The Women’s Health Initiative Dietary Modification randomized clinical trial enrolled 48,835 postmenopausal women, aged 50 to 79 years, from 1993 to 1998. All of the women originally involved in the clinical trial had diets consisting of high-fat foods at the time of enrollment. Women in the trial were randomly assigned to either the intervention group or the usual diet comparison group. The goal of the intervention group was to reduce fat intake and increase the intake of vegetables, fruits and grains, with intervention ending in 2005.
Using this cohort, the research team identified a subset 46,200 women and examined the effect of low-fat diets on pancreatic cancer incidence as a non-primary outcome of this trial.
“Based on previous observational studies, we knew diet may play a role in the risk for pancreatic cancer in both men and women,” said Dr. Li Jiao, associate professor of medicine-gastroenterology at Baylor and first and corresponding author on the paper. “However, there has been no clinical trial designed to answer the question on whether changing diet can modify risk of pancreatic cancer. In order to address this question in the real world, we analyzed the Women’s Health Initiative-diet modification cohort, given its large size and long follow-up time. The follow-up for pancreatic cancer is through 2014 for our analysis.”
After 15 years of follow-up, 92 pancreatic cases were identified in the intervention group, and 165 in the comparison group. The incidence of pancreatic cancer was lower in the intervention group than in the comparison group (35 per 100,000 versus 41 per 100,000 people per year).
“Our analysis revealed that intervening with a low-fat diet was particularly effective in reducing pancreatic cancer risk in overweight and obese postmenopausal women. Those who were in the intervention group had significantly reduced risk of pancreatic cancer compared to the comparison group,” said Jiao, who also is a member of the Dan L Duncan Comprehensive Cancer Center at Baylor. “These results are in line with previous observational studies and dietary guidelines, and the clinical trial provides additional evidence that a low-fat diet may be an effective preventative measure for this disease in women. However, our study findings may not be generalizable to men.”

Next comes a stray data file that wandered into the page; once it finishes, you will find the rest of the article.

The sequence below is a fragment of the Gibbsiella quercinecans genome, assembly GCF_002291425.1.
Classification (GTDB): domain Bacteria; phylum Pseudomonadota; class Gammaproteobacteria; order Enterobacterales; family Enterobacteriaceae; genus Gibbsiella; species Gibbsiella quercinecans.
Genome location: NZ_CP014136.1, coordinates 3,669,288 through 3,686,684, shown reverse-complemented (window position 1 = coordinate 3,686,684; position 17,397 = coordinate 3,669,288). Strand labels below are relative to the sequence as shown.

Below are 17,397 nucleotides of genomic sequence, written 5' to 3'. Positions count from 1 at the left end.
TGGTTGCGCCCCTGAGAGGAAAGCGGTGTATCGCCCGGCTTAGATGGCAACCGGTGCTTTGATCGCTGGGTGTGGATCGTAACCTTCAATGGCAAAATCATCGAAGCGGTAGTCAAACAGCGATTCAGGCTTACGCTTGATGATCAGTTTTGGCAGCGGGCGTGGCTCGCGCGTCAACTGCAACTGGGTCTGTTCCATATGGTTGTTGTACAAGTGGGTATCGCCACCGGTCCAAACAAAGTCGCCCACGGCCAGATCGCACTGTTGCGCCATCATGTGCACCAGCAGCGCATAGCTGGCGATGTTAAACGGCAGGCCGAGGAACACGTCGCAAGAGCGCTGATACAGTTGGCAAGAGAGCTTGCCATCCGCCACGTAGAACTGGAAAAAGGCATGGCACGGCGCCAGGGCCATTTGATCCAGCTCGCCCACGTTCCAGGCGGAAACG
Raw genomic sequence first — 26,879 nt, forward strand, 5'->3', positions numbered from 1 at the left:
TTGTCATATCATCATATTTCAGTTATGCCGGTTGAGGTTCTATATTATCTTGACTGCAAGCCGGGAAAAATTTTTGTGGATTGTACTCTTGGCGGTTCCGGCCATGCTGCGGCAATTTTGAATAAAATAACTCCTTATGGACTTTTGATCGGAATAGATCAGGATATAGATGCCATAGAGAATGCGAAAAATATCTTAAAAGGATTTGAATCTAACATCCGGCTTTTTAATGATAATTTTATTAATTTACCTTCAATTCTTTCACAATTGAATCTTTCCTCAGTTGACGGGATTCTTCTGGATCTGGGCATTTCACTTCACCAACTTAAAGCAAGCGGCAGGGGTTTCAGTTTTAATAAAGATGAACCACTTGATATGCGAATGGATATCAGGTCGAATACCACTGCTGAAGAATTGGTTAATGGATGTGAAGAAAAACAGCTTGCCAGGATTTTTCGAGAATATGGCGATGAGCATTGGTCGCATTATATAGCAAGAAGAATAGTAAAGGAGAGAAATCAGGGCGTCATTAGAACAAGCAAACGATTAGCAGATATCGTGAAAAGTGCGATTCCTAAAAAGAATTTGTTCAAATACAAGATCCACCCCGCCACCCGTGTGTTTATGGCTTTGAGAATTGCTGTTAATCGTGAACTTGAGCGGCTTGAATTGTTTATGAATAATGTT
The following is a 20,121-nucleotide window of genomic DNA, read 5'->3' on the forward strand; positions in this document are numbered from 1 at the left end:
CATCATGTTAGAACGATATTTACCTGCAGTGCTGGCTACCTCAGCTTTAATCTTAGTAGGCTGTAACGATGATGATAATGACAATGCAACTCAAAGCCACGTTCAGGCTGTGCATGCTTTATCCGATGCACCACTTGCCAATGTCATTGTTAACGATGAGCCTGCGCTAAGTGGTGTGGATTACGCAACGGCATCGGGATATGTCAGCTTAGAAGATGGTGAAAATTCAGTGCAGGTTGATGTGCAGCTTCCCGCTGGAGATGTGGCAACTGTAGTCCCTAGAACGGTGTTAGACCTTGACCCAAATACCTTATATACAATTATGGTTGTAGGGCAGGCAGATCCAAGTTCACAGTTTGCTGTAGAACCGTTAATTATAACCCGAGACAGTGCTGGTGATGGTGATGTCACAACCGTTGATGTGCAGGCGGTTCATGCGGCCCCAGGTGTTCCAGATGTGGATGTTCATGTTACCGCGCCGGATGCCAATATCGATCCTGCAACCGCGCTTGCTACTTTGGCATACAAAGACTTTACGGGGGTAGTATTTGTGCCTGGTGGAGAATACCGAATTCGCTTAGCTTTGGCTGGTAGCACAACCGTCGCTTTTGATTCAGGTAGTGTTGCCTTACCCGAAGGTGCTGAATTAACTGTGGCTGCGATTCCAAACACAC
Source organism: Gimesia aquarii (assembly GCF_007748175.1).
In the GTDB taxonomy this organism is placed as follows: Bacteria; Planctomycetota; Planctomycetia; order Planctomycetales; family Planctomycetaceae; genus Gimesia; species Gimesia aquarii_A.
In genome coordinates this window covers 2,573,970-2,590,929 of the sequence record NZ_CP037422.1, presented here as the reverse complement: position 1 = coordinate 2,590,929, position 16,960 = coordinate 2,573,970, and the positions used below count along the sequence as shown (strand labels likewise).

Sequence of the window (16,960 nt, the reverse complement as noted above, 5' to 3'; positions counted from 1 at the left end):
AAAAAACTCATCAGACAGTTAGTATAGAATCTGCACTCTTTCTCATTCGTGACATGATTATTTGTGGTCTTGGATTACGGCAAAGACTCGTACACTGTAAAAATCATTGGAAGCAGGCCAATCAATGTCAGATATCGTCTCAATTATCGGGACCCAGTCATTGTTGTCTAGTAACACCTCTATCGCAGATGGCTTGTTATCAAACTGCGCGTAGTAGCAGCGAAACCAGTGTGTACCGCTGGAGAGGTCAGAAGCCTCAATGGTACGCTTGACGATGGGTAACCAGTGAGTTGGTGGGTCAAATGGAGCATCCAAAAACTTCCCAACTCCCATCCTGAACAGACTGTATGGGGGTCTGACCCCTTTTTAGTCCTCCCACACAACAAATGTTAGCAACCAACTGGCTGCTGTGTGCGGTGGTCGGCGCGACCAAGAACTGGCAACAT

Furthermore, reduced risk was not observed in postmenopausal women with a body mass index of lower than 25kg/m2, suggesting these women may have metabolic differences that should be explored in the future. It is noted that the sample size was small in this subgroup analysis.
The research team hopes these results will motivate at-risk women to develop a healthy, balanced diet as a preventative measure against pancreatic cancer and other inflammatory conditions.
Other contributors to this work include Liang Chen, Donna White, Lesley Tinker, Rowan Chlebowski, Linda Van Horn, Peter Richardson, Dorothy Lane, Haleh Sangi-Haghpeykar and Hashem El-Serag. This work was supported by the National Cancer Institute and Houston Veterans Affairs Health Services Research Center of Innovations.